Phase I dose-escalation and -expansion study of the BRAF inhibitor encorafenib (LGX818) in metastatic BRAF-mutant melanoma

Jean Pierre Delord, Caroline Robert, Marta Nyakas, Grant A. McArthur, Ragini Kudchakar, Amit Mahipal, Yasuhide Yamada, Ryan Sullivan, Ana Arance, Richard F. Kefford, Matteo S. Carlino, Manuel Hidalgo, Carlos Gomez-Roca, Daniela Michel, Abdelkader Seroutou, Vassilios Aslanis, Giordano Caponigro, Darrin D. Stuart, Laure Moutouh-De Parseval, Tim DemuthReinhard Dummer

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40 Scopus citations

Abstract

Purpose: Encorafenib, a selective BRAF inhibitor (BRAFi), has a pharmacologic profile that is distinct from that of other clinically active BRAFis. We evaluated encorafenib in a phase I study in patients with BRAFi treatment-naïve and pretreated BRAF-mutant melanoma. Experimental Design: The pharmacologic activity of encorafenib was first characterized preclinically. Encorafenib monotherapy was then tested across a range of once-daily (50–700 mg) or twice-daily (75–150 mg) regimens in a phase I, open-label, dose-escalation and -expansion study in adult patients with histologically confirmed advanced/metastatic BRAF-mutant melanoma. Study objectives were to determine the maximum tolerated dose (MTD) and/or recommended phase II dose (RP2D), characterize the safety and tolerability and pharmacokinetic profile, and assess the preliminary antitumor activity of encorafenib. Results: Preclinical data demonstrated that encorafenib inhibited BRAF V600E kinase activity with a prolonged off-rate and suppressed proliferation and tumor growth of BRAF V600E–mutant melanoma models. In the dose-escalation phase, 54 patients (29 BRAFi-pretreated and 25 BRAFi-naïve) were enrolled. Seven patients in the dose-determining set experienced dose-limiting toxicities. Encorafenib at a dose of 300 mg once daily was declared the RP2D. In the expansion phase, the most common all-cause adverse events were nausea (66%), myalgia (63%), and palmar–plantar erythrodysesthesia (54%). In BRAFi-naïve patients, the overall response rate (ORR) and median progression-free survival (mPFS) were 60% and 12.4 months [95% confidence interval (CI), 7.4–not reached (NR)]. In BRAFi-pretreated patients, the ORR and mPFS were 22% and 1.9 months (95% CI, 0.9–3.7). Conclusions: Once-daily dosing of single-agent encorafenib had a distinct tolerability profile and showed varying antitumor activity across BRAFi-pretreated and BRAFi-naïve patients with advanced/metastatic melanoma.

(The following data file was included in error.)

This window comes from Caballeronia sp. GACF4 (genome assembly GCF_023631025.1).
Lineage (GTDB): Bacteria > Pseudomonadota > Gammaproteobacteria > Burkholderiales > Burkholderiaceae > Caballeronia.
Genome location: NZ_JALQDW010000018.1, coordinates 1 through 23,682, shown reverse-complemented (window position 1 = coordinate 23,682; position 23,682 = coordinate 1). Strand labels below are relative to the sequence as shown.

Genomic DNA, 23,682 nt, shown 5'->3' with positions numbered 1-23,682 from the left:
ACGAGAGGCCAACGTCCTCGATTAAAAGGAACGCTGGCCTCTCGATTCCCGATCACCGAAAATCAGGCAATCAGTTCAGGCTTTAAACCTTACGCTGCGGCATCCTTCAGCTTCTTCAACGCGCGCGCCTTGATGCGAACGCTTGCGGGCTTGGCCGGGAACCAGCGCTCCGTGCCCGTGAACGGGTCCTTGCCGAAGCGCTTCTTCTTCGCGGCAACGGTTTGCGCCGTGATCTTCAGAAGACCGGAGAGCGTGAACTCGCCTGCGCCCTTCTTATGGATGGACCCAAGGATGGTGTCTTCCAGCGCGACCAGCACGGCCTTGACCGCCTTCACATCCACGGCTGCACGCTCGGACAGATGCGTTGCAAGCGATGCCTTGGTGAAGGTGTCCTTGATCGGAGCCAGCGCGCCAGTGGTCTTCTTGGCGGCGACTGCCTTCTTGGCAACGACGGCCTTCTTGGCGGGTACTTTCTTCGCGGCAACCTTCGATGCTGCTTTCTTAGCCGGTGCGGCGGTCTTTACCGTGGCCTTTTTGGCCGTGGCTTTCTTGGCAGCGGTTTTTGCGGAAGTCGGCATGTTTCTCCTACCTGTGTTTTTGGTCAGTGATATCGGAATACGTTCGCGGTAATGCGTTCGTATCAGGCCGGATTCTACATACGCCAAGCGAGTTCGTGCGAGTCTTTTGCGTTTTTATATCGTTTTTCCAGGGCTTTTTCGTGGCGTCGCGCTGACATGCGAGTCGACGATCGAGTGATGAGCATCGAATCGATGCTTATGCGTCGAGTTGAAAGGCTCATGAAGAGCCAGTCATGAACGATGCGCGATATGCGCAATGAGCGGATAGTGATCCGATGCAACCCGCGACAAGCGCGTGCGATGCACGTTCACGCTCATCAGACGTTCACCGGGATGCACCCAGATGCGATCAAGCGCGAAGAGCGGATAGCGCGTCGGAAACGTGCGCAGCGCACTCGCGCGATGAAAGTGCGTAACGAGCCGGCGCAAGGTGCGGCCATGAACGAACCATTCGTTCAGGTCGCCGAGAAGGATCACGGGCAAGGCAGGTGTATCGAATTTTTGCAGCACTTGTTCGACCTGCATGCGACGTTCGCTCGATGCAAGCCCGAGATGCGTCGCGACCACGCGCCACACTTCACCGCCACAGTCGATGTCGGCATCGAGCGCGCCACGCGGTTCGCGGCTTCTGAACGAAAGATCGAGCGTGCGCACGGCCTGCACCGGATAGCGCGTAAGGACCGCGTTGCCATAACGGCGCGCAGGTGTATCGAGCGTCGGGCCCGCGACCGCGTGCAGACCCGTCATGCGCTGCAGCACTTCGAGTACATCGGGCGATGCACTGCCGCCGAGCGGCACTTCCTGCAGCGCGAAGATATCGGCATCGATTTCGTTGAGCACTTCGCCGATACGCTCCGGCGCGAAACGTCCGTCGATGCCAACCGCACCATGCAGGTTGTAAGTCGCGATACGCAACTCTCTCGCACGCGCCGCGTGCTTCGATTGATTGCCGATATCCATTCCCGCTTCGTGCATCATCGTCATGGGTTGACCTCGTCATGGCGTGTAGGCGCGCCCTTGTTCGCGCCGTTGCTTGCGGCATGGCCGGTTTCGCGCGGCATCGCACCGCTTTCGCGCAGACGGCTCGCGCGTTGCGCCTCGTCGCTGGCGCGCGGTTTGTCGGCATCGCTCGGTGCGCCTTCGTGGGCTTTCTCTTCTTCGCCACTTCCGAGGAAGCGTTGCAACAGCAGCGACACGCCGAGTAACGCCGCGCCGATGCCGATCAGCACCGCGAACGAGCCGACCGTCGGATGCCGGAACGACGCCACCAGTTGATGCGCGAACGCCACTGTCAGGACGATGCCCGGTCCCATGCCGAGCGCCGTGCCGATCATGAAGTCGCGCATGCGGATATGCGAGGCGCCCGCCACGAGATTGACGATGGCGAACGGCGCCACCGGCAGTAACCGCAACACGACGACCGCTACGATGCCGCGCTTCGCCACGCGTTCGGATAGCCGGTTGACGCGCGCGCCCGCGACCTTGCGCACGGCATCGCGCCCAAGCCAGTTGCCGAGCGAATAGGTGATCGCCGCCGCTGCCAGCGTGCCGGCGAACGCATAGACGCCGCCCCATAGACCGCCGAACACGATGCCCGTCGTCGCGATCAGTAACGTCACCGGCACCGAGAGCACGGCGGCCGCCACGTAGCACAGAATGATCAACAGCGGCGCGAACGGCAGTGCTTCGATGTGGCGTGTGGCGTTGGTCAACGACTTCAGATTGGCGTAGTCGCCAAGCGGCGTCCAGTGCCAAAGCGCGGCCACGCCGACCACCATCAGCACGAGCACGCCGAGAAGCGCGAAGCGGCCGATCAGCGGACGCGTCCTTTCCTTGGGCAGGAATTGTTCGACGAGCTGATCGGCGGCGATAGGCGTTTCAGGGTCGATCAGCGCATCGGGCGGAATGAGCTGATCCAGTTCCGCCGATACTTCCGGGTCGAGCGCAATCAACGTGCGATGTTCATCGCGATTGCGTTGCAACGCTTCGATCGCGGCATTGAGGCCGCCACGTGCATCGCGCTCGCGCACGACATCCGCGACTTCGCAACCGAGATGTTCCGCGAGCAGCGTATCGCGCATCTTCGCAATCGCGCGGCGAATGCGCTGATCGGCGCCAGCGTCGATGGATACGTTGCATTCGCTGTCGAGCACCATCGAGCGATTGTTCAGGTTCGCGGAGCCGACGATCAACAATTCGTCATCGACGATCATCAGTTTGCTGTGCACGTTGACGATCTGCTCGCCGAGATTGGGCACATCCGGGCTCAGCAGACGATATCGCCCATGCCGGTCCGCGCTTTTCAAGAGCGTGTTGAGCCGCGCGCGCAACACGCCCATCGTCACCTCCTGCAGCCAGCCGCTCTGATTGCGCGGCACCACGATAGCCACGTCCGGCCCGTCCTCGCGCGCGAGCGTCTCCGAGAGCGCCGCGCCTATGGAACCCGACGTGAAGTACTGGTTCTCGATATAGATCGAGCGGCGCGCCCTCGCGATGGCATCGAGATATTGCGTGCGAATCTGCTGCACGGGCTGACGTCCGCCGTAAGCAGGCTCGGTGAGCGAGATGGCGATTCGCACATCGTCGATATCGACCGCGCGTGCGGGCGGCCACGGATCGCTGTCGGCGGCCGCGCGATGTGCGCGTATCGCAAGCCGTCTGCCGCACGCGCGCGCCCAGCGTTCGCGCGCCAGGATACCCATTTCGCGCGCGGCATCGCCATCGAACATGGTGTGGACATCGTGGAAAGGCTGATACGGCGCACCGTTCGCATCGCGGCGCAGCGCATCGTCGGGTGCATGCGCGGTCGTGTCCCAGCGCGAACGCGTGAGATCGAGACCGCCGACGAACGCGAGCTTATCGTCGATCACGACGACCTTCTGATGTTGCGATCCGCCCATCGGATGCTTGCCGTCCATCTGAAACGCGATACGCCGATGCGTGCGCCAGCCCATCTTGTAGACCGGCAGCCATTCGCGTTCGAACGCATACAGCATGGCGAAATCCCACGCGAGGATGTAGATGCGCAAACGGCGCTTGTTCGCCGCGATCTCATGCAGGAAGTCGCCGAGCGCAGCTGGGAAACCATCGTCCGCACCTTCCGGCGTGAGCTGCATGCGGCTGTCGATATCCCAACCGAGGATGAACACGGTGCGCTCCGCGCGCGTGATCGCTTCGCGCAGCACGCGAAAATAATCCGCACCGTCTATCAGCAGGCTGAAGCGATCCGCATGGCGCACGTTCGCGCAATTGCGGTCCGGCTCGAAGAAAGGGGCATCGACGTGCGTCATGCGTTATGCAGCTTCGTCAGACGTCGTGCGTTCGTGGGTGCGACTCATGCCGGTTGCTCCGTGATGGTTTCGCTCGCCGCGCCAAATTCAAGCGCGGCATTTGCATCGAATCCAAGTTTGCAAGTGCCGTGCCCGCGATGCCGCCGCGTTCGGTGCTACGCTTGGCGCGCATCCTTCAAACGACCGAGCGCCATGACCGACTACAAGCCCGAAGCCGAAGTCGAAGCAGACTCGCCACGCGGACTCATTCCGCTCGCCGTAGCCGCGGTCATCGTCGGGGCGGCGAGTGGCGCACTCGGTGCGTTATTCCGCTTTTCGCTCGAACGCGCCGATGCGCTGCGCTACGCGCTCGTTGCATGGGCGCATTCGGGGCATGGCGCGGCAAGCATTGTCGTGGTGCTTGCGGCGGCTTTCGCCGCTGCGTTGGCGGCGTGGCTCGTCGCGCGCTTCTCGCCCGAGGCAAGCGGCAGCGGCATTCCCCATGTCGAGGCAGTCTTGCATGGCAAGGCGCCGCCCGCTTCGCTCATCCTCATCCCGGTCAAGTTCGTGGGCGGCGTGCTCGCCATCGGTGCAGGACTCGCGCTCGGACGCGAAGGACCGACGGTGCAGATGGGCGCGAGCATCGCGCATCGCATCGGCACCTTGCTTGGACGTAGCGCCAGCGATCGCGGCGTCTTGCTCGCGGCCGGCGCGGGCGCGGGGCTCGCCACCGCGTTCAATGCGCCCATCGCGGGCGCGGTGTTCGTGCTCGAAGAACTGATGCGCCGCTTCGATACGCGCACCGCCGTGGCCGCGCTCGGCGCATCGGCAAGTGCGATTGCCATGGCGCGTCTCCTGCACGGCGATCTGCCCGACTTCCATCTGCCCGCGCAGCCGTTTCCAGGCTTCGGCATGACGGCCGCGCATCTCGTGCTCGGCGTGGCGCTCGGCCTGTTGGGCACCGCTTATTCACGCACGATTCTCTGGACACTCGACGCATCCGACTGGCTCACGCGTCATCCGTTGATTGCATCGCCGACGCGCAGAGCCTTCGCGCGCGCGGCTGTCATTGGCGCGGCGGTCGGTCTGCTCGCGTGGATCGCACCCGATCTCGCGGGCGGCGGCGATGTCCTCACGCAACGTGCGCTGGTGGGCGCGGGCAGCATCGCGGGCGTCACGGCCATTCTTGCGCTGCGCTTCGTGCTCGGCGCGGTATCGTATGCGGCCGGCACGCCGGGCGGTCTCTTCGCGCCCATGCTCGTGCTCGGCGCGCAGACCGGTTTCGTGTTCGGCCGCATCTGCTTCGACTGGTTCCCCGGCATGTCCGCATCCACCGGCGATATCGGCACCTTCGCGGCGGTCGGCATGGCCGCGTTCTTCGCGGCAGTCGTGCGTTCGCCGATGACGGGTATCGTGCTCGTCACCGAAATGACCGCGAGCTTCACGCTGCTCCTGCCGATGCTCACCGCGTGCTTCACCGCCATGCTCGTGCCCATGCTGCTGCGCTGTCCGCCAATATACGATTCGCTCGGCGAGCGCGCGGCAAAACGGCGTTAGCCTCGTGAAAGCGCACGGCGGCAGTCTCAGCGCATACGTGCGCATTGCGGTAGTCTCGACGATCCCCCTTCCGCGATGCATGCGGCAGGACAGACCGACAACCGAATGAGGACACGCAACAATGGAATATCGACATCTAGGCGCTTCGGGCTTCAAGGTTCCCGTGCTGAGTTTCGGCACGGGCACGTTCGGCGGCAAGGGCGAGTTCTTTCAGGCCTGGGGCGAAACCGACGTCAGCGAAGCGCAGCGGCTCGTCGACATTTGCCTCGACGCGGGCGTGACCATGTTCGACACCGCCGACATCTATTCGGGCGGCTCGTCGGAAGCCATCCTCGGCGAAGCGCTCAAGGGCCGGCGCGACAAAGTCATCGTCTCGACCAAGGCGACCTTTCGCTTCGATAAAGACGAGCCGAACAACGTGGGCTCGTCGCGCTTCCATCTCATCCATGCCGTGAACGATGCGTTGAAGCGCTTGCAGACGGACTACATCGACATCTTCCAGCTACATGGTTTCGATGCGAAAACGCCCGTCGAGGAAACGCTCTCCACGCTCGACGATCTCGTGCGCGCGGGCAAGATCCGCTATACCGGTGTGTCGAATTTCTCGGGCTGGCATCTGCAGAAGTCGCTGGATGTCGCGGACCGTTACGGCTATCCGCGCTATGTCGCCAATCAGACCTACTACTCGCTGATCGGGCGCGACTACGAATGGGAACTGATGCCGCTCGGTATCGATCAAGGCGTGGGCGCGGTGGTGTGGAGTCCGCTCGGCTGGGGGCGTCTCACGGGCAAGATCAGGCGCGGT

Original languageEnglish (US)
Pages (from-to)5339-5348
Number of pages10
JournalClinical Cancer Research
Volume23
Issue number18
DOIs
StatePublished - Sep 15 2017
Externally publishedYes

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ASJC Scopus subject areas

  • Oncology
  • Cancer Research

Cite this

Delord, J. P., Robert, C., Nyakas, M., McArthur, G. A., Kudchakar, R., Mahipal, A., Yamada, Y., Sullivan, R., Arance, A., Kefford, R. F., Carlino, M. S., Hidalgo, M., Gomez-Roca, C., Michel, D., Seroutou, A., Aslanis, V., Caponigro, G., Stuart, D. D., Moutouh-De Parseval, L., ... Dummer, R. (2017). Phase I dose-escalation and -expansion study of the BRAF inhibitor encorafenib (LGX818) in metastatic BRAF-mutant melanoma. Clinical Cancer Research, 23(18), 5339-5348. https://doi.org/10.1158/1078-0432.CCR-16-2923